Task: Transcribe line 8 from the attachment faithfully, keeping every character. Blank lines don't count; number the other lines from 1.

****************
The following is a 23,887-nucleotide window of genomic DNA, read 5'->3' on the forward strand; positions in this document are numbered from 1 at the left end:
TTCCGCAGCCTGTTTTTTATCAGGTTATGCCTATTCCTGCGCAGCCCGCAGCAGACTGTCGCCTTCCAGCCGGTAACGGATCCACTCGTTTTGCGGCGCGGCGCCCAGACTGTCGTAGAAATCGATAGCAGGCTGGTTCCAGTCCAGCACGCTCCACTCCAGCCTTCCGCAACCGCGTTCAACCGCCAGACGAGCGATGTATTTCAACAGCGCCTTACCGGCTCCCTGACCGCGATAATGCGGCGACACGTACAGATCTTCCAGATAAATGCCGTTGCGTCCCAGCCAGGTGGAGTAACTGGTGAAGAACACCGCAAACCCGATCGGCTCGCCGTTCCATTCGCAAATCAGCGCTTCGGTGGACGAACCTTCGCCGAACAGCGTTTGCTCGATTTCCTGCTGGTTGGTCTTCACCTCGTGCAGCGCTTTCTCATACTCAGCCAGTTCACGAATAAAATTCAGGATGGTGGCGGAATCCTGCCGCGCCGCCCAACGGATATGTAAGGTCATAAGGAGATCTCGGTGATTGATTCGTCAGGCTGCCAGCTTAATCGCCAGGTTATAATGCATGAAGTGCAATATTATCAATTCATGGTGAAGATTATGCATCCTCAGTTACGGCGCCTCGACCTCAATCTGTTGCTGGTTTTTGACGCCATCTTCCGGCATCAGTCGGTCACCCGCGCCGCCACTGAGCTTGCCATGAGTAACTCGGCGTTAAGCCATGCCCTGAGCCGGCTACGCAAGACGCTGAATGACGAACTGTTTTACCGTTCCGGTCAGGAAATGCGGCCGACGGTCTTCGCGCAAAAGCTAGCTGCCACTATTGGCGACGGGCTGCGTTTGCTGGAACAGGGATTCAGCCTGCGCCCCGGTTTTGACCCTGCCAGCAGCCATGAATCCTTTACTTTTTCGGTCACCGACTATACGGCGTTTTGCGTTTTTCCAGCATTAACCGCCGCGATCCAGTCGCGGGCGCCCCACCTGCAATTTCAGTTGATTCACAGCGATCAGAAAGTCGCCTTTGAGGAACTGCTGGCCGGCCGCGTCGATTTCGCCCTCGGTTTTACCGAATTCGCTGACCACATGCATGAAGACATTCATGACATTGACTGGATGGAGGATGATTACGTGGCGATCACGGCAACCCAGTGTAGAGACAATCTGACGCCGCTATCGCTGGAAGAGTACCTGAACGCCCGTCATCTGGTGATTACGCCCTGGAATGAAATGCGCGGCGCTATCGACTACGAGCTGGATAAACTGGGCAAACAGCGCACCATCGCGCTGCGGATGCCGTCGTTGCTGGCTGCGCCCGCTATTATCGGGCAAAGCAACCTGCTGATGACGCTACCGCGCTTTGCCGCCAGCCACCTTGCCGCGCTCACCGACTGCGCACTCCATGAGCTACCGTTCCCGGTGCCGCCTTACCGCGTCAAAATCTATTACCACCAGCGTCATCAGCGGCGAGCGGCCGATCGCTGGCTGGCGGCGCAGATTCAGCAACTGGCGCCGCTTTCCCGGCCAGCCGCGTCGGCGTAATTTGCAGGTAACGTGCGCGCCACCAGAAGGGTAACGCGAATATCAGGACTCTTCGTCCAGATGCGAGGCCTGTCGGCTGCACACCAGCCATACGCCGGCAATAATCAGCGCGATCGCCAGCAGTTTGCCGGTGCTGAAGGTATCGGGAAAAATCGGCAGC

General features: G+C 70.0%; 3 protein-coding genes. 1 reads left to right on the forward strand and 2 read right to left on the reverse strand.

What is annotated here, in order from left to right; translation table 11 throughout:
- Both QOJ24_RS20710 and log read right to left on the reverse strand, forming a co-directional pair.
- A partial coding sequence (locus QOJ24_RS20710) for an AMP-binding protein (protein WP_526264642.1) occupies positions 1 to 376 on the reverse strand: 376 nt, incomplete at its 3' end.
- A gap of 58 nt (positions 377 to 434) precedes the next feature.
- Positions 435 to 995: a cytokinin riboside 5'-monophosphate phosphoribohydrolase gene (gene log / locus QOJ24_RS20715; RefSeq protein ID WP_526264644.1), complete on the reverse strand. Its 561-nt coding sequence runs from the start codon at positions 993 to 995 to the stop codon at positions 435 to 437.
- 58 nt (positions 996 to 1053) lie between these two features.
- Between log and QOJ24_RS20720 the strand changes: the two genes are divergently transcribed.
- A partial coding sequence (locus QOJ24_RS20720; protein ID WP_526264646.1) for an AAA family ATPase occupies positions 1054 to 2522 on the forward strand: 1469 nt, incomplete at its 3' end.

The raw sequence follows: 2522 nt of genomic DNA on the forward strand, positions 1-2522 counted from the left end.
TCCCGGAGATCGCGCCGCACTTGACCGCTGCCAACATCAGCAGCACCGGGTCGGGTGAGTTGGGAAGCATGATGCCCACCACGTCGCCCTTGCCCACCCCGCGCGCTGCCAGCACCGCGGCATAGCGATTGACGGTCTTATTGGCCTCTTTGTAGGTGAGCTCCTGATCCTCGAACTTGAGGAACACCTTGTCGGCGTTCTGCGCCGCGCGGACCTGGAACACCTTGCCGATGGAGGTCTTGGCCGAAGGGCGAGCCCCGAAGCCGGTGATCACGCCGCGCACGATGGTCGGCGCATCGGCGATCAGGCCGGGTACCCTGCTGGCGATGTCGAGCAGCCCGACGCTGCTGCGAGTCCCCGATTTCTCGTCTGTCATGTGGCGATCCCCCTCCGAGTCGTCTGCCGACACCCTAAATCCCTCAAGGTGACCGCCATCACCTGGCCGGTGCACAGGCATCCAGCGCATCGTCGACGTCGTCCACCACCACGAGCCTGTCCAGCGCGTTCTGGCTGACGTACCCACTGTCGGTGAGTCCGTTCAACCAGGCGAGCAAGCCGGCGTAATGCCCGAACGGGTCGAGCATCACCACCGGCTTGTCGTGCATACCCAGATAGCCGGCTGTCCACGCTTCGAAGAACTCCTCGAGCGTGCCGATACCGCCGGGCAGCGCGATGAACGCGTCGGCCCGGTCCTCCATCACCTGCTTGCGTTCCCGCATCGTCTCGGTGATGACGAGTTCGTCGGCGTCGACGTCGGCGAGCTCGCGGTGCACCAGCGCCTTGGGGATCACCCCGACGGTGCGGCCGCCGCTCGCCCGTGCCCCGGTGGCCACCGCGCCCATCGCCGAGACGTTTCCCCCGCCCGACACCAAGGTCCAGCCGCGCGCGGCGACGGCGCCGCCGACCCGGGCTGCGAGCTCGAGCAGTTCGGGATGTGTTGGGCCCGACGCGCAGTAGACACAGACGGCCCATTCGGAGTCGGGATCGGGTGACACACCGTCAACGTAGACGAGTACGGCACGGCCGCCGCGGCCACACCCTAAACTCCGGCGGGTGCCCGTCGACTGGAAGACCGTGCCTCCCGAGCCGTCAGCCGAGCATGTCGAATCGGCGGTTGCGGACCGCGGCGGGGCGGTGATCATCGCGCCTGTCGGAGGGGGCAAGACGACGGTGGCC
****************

- Positions 435 to 995: a cytokinin riboside 5'-monophosphate phosphoribohydrolase gene (gene log / locus QOJ24_RS20715; RefSeq protein ID WP_526264644.1), complete on the reverse strand. Its 561-nt coding sequence runs from the start codon at positions 993 to 995 to the stop codon at positions 435 to 437.